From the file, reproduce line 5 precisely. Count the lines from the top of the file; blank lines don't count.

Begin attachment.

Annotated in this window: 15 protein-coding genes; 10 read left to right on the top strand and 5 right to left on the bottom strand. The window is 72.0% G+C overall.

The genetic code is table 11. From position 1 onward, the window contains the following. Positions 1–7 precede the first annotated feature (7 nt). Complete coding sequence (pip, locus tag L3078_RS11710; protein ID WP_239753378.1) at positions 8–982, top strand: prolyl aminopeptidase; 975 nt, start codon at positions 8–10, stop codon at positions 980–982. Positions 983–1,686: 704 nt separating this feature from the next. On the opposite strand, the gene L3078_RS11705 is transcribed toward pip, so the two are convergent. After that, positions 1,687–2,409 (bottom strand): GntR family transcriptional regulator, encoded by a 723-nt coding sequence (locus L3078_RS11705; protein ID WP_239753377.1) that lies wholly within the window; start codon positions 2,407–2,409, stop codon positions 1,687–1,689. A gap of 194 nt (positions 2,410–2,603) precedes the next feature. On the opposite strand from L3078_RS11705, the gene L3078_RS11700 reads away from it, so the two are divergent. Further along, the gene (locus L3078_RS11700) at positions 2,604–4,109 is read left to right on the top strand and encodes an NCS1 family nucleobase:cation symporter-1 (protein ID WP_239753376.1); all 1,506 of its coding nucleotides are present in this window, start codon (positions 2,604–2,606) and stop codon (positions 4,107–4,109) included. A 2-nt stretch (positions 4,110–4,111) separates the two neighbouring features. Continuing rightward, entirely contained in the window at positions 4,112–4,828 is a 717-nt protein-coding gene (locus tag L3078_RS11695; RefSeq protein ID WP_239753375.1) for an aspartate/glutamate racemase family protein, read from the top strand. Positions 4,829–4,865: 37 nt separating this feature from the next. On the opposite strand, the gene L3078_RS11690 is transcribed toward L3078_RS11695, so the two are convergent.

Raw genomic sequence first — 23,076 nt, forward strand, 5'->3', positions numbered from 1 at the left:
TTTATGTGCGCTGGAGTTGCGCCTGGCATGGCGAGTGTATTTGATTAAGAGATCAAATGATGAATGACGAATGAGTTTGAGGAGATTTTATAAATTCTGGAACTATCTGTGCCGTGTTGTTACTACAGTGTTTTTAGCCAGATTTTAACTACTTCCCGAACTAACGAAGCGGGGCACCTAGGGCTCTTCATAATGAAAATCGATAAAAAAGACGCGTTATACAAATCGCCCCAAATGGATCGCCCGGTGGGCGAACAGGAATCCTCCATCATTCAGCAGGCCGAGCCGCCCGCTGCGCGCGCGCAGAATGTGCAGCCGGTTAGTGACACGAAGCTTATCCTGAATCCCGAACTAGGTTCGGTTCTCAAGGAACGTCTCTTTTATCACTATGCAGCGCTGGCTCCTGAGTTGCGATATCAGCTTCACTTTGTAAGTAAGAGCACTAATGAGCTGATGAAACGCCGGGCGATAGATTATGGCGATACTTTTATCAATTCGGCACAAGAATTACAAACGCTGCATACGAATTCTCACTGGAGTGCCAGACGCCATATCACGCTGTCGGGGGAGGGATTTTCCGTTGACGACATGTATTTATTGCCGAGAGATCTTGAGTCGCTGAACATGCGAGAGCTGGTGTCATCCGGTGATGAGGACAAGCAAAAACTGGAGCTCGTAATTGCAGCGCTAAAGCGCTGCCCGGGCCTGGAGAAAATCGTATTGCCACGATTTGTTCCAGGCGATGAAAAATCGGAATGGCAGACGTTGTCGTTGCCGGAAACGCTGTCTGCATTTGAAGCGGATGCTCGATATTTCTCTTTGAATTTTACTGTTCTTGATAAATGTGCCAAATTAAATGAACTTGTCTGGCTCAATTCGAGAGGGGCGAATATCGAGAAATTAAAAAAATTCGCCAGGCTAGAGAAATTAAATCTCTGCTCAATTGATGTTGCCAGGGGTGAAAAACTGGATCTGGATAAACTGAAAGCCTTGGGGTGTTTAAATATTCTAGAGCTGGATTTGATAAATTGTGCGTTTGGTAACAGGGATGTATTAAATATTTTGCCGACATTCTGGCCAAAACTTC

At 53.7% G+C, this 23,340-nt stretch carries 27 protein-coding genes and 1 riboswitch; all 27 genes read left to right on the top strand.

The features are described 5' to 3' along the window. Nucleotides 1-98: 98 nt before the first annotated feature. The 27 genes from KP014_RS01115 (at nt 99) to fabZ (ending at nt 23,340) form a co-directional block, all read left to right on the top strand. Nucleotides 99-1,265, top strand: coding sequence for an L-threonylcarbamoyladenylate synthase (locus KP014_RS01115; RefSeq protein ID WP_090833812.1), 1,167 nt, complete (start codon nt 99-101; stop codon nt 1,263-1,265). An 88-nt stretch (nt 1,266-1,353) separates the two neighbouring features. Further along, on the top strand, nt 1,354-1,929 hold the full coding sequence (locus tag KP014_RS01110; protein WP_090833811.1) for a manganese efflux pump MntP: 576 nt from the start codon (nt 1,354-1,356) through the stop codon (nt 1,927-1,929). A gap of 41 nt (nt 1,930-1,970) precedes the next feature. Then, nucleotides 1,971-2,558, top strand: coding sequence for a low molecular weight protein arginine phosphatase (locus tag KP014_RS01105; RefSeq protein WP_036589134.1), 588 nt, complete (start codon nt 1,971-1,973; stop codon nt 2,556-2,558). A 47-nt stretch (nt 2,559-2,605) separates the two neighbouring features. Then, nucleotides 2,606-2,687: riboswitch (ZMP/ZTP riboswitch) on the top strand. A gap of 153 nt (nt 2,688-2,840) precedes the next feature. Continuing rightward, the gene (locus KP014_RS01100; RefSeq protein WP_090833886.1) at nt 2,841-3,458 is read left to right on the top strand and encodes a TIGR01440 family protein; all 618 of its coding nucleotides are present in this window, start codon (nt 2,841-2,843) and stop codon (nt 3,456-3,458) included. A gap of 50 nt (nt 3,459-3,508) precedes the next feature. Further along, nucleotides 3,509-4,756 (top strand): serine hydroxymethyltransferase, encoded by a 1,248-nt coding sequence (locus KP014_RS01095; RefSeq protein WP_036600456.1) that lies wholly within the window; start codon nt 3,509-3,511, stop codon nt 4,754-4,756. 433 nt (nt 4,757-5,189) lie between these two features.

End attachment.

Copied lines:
At 53.7% G+C, this 23,340-nt stretch carries 27 protein-coding genes and 1 riboswitch; all 27 genes read left to right on the top strand.